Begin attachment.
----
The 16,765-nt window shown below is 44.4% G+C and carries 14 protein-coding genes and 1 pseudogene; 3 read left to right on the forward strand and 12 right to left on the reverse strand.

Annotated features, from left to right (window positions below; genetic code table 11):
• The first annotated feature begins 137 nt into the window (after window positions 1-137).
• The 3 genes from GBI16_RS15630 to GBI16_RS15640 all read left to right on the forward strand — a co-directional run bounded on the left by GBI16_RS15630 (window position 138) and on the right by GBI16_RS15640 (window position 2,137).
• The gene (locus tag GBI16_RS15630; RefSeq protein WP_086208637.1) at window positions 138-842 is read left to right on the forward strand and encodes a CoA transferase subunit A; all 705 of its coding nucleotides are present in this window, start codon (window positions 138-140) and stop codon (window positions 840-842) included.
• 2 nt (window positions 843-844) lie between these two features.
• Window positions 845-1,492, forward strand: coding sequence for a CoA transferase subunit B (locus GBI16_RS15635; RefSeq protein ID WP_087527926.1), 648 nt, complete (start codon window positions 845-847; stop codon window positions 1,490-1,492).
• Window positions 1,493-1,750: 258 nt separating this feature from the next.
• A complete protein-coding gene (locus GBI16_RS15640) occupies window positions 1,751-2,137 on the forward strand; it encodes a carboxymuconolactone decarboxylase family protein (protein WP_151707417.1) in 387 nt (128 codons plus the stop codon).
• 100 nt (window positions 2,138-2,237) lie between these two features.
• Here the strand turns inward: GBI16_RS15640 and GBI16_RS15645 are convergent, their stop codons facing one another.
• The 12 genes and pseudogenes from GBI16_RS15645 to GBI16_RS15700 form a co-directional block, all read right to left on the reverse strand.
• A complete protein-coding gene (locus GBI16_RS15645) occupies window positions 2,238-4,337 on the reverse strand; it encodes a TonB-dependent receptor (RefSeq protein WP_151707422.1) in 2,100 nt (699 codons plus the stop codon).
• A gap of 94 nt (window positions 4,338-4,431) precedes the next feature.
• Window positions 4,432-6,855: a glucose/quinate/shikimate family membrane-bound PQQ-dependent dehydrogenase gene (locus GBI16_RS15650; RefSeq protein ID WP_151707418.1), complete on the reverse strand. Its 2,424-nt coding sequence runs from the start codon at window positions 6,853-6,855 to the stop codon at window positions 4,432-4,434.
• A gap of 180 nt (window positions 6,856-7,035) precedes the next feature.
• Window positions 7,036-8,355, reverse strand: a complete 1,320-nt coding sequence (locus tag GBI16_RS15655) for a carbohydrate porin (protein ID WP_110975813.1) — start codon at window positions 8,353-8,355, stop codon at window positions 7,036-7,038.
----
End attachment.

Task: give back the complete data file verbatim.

The 16,765-nt window shown below is 44.4% G+C and carries 14 protein-coding genes and 1 pseudogene; 3 read left to right on the forward strand and 12 right to left on the reverse strand.

Annotated features, from left to right (window positions below; genetic code table 11):
• The first annotated feature begins 137 nt into the window (after window positions 1-137).
• The 3 genes from GBI16_RS15630 to GBI16_RS15640 all read left to right on the forward strand — a co-directional run bounded on the left by GBI16_RS15630 (window position 138) and on the right by GBI16_RS15640 (window position 2,137).
• The gene (locus tag GBI16_RS15630; RefSeq protein WP_086208637.1) at window positions 138-842 is read left to right on the forward strand and encodes a CoA transferase subunit A; all 705 of its coding nucleotides are present in this window, start codon (window positions 138-140) and stop codon (window positions 840-842) included.
• 2 nt (window positions 843-844) lie between these two features.
• Window positions 845-1,492, forward strand: coding sequence for a CoA transferase subunit B (locus GBI16_RS15635; RefSeq protein ID WP_087527926.1), 648 nt, complete (start codon window positions 845-847; stop codon window positions 1,490-1,492).
• Window positions 1,493-1,750: 258 nt separating this feature from the next.
• A complete protein-coding gene (locus GBI16_RS15640) occupies window positions 1,751-2,137 on the forward strand; it encodes a carboxymuconolactone decarboxylase family protein (protein WP_151707417.1) in 387 nt (128 codons plus the stop codon).
• 100 nt (window positions 2,138-2,237) lie between these two features.
• Here the strand turns inward: GBI16_RS15640 and GBI16_RS15645 are convergent, their stop codons facing one another.
• The 12 genes and pseudogenes from GBI16_RS15645 to GBI16_RS15700 form a co-directional block, all read right to left on the reverse strand.
• A complete protein-coding gene (locus GBI16_RS15645) occupies window positions 2,238-4,337 on the reverse strand; it encodes a TonB-dependent receptor (RefSeq protein WP_151707422.1) in 2,100 nt (699 codons plus the stop codon).
• A gap of 94 nt (window positions 4,338-4,431) precedes the next feature.
• Window positions 4,432-6,855: a glucose/quinate/shikimate family membrane-bound PQQ-dependent dehydrogenase gene (locus GBI16_RS15650; RefSeq protein ID WP_151707418.1), complete on the reverse strand. Its 2,424-nt coding sequence runs from the start codon at window positions 6,853-6,855 to the stop codon at window positions 4,432-4,434.
• A gap of 180 nt (window positions 6,856-7,035) precedes the next feature.
• Window positions 7,036-8,355, reverse strand: a complete 1,320-nt coding sequence (locus tag GBI16_RS15655) for a carbohydrate porin (protein ID WP_110975813.1) — start codon at window positions 8,353-8,355, stop codon at window positions 7,036-7,038.